Marie Curie provides vital care and support to those suffering from terminal illnesses. To secure the essential funding they need to ensure Marie Curie nurses and frontline staff can continue to provide end-of-life care to those in need, they released a powerful TV and radio advert.
They tap into the collective consciousness of the nation, highlighting what we’re all thinking about and missing most. This is followed by an urgent call and reminder that despite all we’ve had to put on hold, people are still dying and we still need to help them.
Instead of sticking to their usual messaging style, they’ve incorporated everything that’s happening right now to reach a wider audience, achieve a greater impact, and elicit a more emotional response from their viewers. This advert provides an important dose of perspective for a lot of us. While we might miss the Premier League or feel annoyed we’re not sunning ourselves in Spain there are still greater losses at play and Marie Curie have played a key role in reminding us of that.
Being cooped up at home can be difficult at any age. But Young Minds is using tech for good, putting together extensive online resources and research to keep supporting younger people who might be struggling during this time.
On their website and blog, there’s a ton of valuable information, insight, and advice to help normalise discussions of mental health. Young Minds provides helpful tips on navigating such a tough time and offer support for parents who might struggle to understand their children’s headspace.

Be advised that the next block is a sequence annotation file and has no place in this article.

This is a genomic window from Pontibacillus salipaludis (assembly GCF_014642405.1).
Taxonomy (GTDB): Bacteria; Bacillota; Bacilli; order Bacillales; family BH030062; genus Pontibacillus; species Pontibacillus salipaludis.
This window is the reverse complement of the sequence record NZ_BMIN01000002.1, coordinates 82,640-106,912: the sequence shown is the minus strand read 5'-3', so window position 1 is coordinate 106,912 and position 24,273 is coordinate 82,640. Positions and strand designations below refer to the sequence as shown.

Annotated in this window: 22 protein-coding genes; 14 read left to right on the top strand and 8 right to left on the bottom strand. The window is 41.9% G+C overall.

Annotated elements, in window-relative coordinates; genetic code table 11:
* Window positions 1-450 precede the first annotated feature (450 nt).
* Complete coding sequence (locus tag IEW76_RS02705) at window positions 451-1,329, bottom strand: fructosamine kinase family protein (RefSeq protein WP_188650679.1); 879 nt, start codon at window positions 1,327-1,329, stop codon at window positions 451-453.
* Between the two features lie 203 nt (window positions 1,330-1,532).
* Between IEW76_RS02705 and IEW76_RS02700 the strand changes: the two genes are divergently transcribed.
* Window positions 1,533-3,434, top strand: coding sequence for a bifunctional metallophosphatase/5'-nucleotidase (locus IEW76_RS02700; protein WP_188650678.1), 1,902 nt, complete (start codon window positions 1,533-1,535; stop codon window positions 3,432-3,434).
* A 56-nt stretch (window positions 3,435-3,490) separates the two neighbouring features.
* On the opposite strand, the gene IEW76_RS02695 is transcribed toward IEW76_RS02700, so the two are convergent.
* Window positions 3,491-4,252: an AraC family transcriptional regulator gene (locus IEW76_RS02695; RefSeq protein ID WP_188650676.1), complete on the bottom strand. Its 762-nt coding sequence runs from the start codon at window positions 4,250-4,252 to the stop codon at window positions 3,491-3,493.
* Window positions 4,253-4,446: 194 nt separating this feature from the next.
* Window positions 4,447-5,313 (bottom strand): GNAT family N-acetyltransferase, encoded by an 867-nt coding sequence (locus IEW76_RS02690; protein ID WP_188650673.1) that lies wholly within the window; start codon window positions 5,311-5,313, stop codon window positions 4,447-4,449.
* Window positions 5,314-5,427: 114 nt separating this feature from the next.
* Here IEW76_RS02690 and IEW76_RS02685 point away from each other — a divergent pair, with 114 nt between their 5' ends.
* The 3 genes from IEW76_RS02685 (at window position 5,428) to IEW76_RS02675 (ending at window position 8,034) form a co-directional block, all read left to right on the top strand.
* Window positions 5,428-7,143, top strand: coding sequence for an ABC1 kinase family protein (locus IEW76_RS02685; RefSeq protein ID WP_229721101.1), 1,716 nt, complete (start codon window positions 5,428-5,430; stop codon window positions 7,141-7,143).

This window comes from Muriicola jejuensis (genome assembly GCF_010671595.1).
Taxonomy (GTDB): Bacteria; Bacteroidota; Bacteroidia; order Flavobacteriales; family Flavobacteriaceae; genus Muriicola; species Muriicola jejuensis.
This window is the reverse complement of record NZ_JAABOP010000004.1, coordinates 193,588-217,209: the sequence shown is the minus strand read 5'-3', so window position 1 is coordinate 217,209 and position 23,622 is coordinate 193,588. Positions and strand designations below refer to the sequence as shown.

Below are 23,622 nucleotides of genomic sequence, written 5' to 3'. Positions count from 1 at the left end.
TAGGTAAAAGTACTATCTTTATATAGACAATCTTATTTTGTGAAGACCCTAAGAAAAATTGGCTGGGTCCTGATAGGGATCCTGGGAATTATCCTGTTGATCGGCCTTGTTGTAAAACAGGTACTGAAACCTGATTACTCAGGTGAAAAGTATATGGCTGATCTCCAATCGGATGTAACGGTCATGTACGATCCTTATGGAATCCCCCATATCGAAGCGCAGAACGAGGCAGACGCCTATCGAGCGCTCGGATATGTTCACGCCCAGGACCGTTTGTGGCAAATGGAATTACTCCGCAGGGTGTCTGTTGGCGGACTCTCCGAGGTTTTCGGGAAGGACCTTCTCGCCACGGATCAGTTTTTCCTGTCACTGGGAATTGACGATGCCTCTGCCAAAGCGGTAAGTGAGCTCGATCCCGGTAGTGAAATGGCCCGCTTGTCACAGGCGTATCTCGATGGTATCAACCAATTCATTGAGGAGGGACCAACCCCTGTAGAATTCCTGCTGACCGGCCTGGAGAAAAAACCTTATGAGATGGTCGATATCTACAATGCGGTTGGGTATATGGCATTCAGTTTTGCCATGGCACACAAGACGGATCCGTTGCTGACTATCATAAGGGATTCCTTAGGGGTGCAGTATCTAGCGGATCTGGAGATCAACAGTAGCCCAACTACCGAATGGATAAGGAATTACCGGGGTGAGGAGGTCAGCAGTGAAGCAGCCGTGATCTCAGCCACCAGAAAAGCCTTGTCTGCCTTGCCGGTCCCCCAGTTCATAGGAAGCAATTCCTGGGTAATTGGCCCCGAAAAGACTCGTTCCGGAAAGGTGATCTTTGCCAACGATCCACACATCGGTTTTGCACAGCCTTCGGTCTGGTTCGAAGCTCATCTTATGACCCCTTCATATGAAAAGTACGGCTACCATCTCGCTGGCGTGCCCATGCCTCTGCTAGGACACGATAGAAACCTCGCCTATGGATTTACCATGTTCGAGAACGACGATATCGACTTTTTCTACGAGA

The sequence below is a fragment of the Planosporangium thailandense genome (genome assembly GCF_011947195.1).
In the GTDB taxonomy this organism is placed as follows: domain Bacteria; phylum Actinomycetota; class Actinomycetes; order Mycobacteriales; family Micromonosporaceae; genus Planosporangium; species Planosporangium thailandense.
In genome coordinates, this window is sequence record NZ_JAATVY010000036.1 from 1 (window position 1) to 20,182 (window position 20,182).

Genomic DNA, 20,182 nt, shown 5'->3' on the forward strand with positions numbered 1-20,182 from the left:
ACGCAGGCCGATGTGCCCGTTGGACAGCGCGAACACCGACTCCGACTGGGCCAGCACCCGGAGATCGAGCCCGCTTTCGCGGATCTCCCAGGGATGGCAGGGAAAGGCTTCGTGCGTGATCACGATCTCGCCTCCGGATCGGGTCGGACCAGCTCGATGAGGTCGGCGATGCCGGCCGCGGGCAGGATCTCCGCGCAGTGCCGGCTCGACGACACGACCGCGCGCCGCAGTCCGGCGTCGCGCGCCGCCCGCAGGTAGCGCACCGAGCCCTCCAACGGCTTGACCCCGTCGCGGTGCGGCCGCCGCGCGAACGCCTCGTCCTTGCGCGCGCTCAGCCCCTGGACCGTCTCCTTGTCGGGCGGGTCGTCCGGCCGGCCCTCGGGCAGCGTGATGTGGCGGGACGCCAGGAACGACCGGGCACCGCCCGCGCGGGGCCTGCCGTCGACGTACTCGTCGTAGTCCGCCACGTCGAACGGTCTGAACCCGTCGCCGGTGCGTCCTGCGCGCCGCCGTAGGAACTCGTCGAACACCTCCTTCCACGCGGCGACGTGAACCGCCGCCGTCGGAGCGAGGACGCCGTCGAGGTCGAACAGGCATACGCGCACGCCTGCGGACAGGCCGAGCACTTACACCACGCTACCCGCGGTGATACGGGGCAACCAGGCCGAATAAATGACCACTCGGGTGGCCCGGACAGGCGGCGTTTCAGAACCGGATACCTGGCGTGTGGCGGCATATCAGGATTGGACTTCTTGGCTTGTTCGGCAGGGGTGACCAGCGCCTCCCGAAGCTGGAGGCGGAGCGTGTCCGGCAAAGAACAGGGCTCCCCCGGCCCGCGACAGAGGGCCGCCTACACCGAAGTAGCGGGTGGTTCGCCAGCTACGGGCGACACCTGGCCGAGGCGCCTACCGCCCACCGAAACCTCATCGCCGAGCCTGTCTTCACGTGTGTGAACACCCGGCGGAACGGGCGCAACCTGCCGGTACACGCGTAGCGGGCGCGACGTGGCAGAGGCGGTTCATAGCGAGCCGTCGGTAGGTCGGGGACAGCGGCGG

They’ve taken into account everything that’s going on to produce valuable information that discusses issues specific to COVID-19, like increased anxiety, navigating eating disorders in lockdown, or the benefits of mindfulness on our mental health.
It’s a free resource that helps protect the mental health of parents who are juggling working from home, childcare, and a new ‘teacher’ role. There are two branches of guidance: ‘help with difficult behaviour’ and ‘help with negative emotions’.
As well as written advice, each tip has a corresponding animated video. It’s another example of harnessing the power of digital to provide value with refreshing and engaging ways of communicating what are otherwise considered tough topics.
And the rest!
This is just a selection of the charities who are adapting to the current situation we find ourselves in, providing value in the most unexpected of circumstances. But there are a few more we at least want to give an honourable mention.
Whether it’s Age UK putting together a page of COVID-19 related advice and resources or Liberty providing human rights and criminal justice advice around coronavirus, we’re impressed at how fast this relevant content has been popping up online. And finally, there’s Cronkshaw Farm, who are getting creative and making the most of the lockdown by offering goats as a guest for your next Zoom call. Whilst this started as a bit of a joke, it (obviously) took off! Now the farm is using the money they raise through the £5 Zoom goats to invest in sustainable equipment that’s better for the environment. Amazing work!
Being keen to adapt and grow with the times will benefit your teams and skill sets long-term, throughout the rest of the pandemic and beyond into whatever the future might look like.
Listening to the needs of your communities, moving quickly, and using tech for good is a positive thing, pandemic or no pandemic.